Runners Up: Edgar Cayce (Kentuckian Most Committed to Being a True Freak),  George Clooney (Kentuckian Most Pleased About Being Himself), Daniel Boone (Kentuckian with A Great Hat), Ephraim McDowell (Kentuckian Least Concerned About Anesthesia), Thomas Merton (Most Saintly Kentuckian), Bobbie Ann Mason (Kentuckian I Want to Hang With), Diane Sawyer (Kentuckian Most Maligned by Bill O’Reilly, Who Is A Gigantic Ass), Wendell Berry (Kentucky Author Who Most Liked the Pie I Once Served Him), John Scopes (Kentuckian Most Dedicated to Teaching Evolution), Mary Todd Lincoln (runner up, Kentuckian Most Committed to Being a True Freak category), Louis Brandeis (Most Handsome Jewish Kentuckian Supreme Court Judge), Billy Ray Cyrus (Best Kentucky Mullet), Jennifer Lawrence (Kentuckian I See Most Often at Zanzabar), D.W. Griffith (Kentuckian Most Influential in Modern Cinema), Henry Clay (Kentuckian for Whom The Most Things Are Named)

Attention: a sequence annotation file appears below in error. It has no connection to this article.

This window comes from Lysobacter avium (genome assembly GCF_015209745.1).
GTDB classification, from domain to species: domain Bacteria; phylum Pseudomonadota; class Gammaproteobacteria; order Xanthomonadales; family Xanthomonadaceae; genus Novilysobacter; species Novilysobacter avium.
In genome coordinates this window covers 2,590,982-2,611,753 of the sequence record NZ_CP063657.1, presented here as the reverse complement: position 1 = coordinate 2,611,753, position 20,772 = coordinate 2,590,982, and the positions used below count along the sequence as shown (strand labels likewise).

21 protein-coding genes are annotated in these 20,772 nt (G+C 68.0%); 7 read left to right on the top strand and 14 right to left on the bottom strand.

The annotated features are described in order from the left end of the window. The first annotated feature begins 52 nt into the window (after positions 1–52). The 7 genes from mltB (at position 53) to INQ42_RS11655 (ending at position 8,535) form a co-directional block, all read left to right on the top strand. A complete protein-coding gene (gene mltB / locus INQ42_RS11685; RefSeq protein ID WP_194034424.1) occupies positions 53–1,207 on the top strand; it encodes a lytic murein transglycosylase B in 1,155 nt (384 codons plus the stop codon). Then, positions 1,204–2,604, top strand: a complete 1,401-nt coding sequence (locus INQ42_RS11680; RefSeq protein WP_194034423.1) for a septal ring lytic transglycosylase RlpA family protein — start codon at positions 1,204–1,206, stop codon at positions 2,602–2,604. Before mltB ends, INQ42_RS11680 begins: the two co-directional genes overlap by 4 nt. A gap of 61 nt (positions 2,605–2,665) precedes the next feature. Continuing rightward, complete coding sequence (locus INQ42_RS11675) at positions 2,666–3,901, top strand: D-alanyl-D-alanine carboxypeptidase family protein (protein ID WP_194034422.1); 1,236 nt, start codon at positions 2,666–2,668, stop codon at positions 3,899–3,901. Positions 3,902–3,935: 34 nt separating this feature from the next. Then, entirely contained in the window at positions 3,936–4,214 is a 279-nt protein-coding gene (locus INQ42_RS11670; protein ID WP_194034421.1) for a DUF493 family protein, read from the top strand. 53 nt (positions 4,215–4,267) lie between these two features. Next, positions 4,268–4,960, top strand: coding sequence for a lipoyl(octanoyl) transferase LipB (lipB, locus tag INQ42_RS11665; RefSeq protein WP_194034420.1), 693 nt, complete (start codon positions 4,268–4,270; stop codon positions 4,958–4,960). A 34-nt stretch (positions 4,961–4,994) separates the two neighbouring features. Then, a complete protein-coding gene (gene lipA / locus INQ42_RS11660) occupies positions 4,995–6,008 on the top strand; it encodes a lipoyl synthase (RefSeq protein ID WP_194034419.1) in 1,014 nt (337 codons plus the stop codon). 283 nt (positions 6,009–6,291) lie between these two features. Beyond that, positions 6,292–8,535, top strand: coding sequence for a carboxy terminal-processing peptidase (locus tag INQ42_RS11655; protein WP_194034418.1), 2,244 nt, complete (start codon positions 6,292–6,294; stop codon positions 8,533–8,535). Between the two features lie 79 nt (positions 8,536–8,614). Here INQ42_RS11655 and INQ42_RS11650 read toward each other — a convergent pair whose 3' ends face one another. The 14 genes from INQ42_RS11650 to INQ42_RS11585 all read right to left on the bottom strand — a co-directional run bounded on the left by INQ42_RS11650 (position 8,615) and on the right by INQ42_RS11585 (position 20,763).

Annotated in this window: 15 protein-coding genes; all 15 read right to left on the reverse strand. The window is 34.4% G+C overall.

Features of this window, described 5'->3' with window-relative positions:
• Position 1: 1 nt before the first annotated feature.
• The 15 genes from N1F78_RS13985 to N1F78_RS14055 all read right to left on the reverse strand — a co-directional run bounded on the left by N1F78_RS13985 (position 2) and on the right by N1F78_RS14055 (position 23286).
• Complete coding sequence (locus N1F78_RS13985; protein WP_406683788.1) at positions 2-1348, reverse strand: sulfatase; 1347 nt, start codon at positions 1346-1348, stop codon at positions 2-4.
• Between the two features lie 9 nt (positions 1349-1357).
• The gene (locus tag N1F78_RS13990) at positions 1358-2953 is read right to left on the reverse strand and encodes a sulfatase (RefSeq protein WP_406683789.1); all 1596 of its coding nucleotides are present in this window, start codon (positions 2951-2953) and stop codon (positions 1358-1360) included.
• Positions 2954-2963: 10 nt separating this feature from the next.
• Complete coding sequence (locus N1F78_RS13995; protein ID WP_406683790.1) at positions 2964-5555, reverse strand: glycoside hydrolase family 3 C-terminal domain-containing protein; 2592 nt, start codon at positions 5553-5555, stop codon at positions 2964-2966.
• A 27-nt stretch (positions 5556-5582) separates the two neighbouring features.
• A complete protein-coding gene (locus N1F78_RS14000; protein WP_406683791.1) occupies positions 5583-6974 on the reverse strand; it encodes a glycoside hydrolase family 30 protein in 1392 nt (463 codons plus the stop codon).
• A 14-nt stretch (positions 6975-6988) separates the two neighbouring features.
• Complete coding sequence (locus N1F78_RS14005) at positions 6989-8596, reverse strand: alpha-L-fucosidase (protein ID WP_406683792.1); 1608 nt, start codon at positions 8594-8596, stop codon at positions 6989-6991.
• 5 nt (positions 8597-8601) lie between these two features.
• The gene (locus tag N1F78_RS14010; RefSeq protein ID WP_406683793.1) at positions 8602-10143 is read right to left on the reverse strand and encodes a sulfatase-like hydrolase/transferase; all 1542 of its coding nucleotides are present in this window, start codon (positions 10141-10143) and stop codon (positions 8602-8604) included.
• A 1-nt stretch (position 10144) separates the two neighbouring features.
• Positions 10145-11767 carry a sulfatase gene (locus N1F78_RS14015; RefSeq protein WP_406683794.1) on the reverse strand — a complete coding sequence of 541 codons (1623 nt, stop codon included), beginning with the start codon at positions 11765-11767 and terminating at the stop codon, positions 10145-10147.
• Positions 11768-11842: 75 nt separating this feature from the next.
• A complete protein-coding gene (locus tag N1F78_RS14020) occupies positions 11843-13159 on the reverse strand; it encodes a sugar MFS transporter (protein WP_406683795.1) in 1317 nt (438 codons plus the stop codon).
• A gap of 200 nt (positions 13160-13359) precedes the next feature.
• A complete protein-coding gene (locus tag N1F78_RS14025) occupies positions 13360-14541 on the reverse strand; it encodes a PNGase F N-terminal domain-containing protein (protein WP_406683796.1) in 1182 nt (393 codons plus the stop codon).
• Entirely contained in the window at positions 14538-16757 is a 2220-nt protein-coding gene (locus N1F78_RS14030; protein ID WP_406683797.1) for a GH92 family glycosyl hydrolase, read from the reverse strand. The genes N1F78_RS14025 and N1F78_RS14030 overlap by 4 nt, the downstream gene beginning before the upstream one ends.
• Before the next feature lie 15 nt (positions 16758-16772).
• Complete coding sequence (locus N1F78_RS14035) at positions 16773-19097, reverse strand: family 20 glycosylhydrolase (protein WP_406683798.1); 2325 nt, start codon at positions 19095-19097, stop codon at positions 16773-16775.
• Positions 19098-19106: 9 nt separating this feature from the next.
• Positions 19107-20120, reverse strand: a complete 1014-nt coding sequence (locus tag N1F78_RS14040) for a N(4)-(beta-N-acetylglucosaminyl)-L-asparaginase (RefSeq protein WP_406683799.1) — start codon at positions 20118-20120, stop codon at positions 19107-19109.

Okay! Who did I miss?

Made by Kentucky Hands


A Kentuckian made this. I live in a county named for his ancestors, and that, my friends, is a fact. Also, he apparently used to date a dark haired woman with my same last name, so when people ask me if he dated my sister I don’t say no.

Yes, I’m going to do this until the Derby.  I’m not sorry.

Book Club: Townie

So, once upon a time, I lived in Mississippi, and the thing is, living in a town with 8,000 souls makes you trusting. I was walking up to the square for the weekly taping of the Mississippi Public Broadcasting arts variety show, Thacker Mountain Radio and a man about my mom’s age pulled up next to me in a sedan with out-of-state plates. “Excuse me,” he said. “Could you tell me how to get to The Lyric? I’m supposed to be reading tonight on the radio, but I’m really lost.” Ordinarily, I do not get near idling cars with strange men from far away contained within, but he seemed nice (read: I’m a sucker AND I’m an idiot). Anyway, long story short, he realizes I’m freaked out, produces his driver’s license, and I end up driving him to the theatre just in the nick of time.

That man was Andre Dubus, III. He gave me a copy of his book, and we kept in touch. Don’t worry, Mom. That was the first and last time I’ve ever done that.

I included a little bit of the note he wrote in the book, but not much because that's probably only of interest to me.
I included a little bit of the note he wrote in the book, but not much because that’s probably only of interest to me.